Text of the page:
Common workflow examples used everyday across every business include purchase order processing, time off request approvals, travel reimbursements, and new hire onboarding.

Today, almost every business understands the benefits of automating these everyday processes. They know that talent is their most valuable resource and they don’t want employees to waste time on paper- or email-based processes.

Continue reading “Workflow Automation – 5 Myths to Dismiss Today”
Posted in Workflows

8 Workflow Examples That Will Help You Get Started Today

Workflow examples for your business

Companies everywhere are transforming their tedious, time-consuming, manual processes into streamlined, easy-to-use, automated processes. They’re doing it to reap the many benefits of automation technology. Updated technology improves consistency and companies have enjoyed increased productivity, availability, reliability, and performance, while drastically reducing costs.

However, each company has different automation needs and priorities. For example, a company that procures a large number of raw materials may benefit from invoice automation as opposed to a temp agency that may prefer to invest in automating new hire onboarding.

Here’s a list of workflow examples for common business processes. For each type, we’ll explain what your workflow should include to make them perform optimally.

Continue reading “8 Workflow Examples That Will Help You Get Started Today”
Posted in HR Process Automation

Top 7 HR Processes That Are Perfect for Automation

HR Process Automation

Access to world-class talent is the #1 determinant of success in the 21st century. As a result, HR employees have one of the most important roles in every company. They follow employees from the scouting and recruiting process all the way to the employee offboarding process and everywhere in between. 

Yet, too many HR departments are swamped with paperwork, taking away valuable time that could be focused on employees. In fact, on average HR employees spend 40% of their time on administrative work, either entering data from one system to another or on other tasks.

Continue reading “Top 7 HR Processes That Are Perfect for Automation”
Posted in Financial Process Automation

Purchase Requisitions – a Definitive Guide

The Purchase Requisition process

A purchase requisition is an internal document that an employee within the business creates to procure goods and services. Note that the purchase requisition is different from the actual purchase order (PO). The requisition serves to obtain approval for the purchase from their manager or a VP before Finance actually issues a PO.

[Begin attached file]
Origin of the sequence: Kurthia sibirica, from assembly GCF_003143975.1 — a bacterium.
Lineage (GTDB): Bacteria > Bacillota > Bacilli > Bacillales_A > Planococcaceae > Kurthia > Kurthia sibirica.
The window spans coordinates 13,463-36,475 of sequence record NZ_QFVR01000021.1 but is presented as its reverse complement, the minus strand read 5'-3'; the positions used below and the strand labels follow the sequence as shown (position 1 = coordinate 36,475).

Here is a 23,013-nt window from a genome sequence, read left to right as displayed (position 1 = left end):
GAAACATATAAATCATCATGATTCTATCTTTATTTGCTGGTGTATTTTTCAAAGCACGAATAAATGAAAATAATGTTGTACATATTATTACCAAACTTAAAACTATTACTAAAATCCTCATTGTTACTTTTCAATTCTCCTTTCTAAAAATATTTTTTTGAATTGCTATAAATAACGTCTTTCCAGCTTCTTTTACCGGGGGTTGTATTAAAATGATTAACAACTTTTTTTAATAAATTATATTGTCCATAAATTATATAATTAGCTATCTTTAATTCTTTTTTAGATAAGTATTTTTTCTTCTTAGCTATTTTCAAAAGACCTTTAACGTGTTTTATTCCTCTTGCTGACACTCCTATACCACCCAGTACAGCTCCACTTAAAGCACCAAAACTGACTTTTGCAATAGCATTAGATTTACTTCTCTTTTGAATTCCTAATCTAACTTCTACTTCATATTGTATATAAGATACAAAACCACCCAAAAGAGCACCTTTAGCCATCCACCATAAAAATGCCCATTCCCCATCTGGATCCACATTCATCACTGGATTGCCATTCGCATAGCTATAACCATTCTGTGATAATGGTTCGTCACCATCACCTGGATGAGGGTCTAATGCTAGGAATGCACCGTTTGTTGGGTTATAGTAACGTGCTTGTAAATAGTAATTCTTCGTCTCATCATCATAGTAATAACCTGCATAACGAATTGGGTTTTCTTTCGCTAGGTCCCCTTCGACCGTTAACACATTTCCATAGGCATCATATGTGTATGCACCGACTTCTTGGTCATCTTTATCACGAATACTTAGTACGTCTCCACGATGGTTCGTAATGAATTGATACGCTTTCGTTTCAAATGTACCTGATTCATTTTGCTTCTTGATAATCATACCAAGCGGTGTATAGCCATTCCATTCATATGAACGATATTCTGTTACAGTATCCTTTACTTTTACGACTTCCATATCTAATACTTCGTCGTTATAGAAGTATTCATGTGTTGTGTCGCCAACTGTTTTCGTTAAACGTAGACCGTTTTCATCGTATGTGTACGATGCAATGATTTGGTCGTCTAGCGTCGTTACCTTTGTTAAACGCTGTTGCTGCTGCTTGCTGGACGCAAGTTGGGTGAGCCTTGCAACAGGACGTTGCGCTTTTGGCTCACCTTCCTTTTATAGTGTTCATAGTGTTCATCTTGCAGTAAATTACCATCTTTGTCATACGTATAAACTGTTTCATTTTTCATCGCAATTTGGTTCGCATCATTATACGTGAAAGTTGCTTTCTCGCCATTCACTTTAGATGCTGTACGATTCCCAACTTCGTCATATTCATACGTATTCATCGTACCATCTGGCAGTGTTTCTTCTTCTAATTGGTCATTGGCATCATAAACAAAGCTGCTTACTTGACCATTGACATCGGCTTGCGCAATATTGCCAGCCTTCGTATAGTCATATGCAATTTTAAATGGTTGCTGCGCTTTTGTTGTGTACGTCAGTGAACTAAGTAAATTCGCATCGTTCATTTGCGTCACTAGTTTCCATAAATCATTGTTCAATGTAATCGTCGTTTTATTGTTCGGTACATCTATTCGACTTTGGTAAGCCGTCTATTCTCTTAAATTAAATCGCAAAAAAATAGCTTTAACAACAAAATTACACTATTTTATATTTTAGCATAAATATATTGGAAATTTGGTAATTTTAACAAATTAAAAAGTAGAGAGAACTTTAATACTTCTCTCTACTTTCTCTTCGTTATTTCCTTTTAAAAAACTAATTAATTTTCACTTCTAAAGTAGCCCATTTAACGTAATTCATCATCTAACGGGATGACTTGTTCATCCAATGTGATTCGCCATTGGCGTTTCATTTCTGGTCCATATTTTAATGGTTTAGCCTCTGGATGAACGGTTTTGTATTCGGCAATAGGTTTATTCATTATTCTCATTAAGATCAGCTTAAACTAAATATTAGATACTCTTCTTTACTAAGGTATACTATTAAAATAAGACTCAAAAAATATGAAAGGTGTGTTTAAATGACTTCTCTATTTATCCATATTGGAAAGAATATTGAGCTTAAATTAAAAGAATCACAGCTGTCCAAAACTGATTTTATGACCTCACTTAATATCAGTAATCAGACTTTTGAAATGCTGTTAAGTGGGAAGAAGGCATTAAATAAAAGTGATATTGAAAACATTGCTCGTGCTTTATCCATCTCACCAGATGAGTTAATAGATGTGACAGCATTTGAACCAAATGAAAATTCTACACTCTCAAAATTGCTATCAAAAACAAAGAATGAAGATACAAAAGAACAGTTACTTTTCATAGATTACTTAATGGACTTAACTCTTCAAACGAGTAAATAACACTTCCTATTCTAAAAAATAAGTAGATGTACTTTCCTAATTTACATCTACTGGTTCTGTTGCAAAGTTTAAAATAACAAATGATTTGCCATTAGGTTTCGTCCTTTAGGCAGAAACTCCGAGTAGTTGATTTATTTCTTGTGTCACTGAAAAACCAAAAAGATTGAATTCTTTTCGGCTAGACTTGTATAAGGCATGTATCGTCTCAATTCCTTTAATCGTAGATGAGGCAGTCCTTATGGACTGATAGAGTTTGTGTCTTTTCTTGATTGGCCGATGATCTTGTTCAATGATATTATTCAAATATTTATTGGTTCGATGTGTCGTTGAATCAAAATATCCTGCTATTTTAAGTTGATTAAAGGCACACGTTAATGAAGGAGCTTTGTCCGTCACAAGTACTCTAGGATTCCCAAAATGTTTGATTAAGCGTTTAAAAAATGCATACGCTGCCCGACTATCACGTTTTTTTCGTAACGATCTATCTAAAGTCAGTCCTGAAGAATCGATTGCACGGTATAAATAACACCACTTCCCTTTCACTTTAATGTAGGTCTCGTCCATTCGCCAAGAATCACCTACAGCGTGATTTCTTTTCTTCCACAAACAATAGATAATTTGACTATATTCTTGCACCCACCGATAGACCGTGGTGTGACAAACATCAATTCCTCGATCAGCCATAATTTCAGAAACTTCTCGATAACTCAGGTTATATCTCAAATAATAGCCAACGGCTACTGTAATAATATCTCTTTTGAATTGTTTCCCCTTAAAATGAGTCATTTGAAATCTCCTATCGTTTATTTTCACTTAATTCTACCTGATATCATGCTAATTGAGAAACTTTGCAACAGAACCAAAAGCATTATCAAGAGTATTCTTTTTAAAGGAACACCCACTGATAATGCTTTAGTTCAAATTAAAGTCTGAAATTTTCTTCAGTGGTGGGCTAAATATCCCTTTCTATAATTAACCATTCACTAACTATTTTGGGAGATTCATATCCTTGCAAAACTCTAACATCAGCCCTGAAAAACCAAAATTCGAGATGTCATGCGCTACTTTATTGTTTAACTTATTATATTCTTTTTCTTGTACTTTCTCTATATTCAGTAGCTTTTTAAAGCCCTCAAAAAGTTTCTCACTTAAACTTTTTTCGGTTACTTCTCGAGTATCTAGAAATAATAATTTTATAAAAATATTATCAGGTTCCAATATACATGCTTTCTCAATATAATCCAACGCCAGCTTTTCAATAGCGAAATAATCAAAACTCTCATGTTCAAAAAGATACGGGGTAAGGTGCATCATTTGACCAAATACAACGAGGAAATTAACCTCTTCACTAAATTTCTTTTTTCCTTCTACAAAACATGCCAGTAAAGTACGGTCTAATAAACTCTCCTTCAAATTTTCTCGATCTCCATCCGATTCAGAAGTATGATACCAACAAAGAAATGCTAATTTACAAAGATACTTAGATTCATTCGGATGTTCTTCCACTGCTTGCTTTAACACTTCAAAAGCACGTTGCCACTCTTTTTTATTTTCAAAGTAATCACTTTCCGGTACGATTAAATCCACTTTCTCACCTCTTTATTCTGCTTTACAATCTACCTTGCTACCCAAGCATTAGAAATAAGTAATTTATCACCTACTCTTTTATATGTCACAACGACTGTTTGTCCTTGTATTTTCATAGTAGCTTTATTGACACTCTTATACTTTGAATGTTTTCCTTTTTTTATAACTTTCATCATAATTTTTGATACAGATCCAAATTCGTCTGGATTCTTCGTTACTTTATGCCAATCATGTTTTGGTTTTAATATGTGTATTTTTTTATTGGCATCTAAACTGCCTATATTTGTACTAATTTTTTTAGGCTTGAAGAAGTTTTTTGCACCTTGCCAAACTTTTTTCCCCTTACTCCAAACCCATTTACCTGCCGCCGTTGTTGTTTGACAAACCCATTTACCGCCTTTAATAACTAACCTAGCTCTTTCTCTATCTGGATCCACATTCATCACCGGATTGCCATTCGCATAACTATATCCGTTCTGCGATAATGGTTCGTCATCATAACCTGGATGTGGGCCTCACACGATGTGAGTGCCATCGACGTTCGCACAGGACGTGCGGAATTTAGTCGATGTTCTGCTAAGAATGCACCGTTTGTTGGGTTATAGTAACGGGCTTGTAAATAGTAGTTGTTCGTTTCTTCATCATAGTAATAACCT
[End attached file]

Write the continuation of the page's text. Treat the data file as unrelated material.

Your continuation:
Organizations use the purchase requisition process to control the generation, approval, and tracking of purchase requests. It’s part of the overall procurement process.

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Posted in Financial Process Automation

Digital Procurement Strategy – 9 Stats to Consider

Digital Procurement Strategy

When Deloitte surveyed procurement professionals in 2016, the overwhelming priority for most organizations was cost reduction (74%). The study also revealed that 60% of respondents did not have a clear digital strategy in their procurement process.

Fast forward to 2019, and things seem to be pointing in a different direction. The latest Deloitte study found a clear shift in procurement, with an accelerated pace of change in digital procurement. While cost reduction remains a priority (78%), there was a clear emphasis on innovation and value as well.

So with that in mind, here are some key statistics to focus on as we move toward 2020 and beyond.

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Posted in HR Process Automation

5 Leave Management Mistakes That Make Employees Quit (And How to Fix Them)

Leave management should be about relaxation and not paperwork.

Employee Leave Management is one of the main things HR departments handle. But, many companies get bogged down in unnecessarily long, complicated processes. Here are 5 common mistakes that can hurt your company, and ways to fix them.

1. Creating a “Vacation Shaming” Culture

In many companies, employees have to deal with comments about choosing to take vacation. These can come from higher-ups at the company, but more often than not, they come directly from peers. We’ve all heard the “You’re taking a vacation? How nice, I wish I had the time to do that,” comment.

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Posted in Workflows

50+ Key Statistics to Help You Automate Smarter in 2019 and Beyond

Key Automation Statistics You Need to Know

Every time we think we’ve got a handle on automation, new statistics emerge to challenge our perception. Just this month, McKinsey released a new report about the future of women at work, saying that an estimated 40 to 160 million women around the world will need to transition their skills.

But the report also pointed out that both men and women will be similarly affected by automation, just in different areas. Without a doubt, the effects of automated processes will be felt in every sector across all roles.

To understand the scale and importance of automation in the workplace, take a look at some of these key statistics.

Continue reading “50+ Key Statistics to Help You Automate Smarter in 2019 and Beyond”